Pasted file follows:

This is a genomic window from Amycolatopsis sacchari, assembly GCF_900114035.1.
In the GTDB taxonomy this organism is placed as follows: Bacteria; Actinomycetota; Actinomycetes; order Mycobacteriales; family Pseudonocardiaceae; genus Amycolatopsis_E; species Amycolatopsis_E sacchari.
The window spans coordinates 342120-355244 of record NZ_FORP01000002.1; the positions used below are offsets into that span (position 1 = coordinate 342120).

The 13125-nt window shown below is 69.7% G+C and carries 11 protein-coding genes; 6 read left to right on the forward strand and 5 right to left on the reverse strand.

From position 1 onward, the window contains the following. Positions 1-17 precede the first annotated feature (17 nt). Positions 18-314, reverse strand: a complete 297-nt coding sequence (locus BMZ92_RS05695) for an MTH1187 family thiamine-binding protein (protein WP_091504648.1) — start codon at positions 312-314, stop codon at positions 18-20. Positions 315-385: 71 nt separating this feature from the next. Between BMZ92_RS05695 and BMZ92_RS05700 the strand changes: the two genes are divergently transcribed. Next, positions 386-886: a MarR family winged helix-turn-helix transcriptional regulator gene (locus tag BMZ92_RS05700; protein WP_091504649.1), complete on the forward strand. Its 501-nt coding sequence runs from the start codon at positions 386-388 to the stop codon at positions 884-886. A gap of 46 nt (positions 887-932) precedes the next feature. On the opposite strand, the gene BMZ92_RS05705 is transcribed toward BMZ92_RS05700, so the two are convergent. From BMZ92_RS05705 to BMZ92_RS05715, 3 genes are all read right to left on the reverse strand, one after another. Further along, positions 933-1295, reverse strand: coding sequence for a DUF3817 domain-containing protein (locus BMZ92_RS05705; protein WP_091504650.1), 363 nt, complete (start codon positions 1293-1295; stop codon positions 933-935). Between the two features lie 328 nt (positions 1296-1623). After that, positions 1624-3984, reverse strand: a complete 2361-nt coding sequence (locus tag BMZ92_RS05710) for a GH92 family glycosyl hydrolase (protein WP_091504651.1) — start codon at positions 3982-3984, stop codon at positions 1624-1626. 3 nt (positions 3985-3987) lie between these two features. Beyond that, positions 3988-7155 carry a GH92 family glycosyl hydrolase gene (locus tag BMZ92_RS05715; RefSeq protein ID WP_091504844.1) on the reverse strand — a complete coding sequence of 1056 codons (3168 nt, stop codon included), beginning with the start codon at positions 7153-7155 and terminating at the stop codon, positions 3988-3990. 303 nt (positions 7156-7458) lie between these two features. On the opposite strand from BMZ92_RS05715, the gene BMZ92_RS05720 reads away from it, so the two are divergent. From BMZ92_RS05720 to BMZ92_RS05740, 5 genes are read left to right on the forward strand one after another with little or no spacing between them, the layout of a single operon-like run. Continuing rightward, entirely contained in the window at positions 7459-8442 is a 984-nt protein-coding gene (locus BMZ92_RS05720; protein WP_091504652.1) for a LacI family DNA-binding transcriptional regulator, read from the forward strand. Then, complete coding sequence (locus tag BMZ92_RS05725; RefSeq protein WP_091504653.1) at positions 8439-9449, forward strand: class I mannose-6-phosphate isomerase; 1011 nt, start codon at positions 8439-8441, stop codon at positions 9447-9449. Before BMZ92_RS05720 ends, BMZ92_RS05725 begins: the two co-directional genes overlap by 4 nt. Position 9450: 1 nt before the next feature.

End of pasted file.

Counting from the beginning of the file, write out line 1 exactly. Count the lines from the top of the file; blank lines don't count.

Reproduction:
This is a genomic window from Amycolatopsis sacchari, assembly GCF_900114035.1.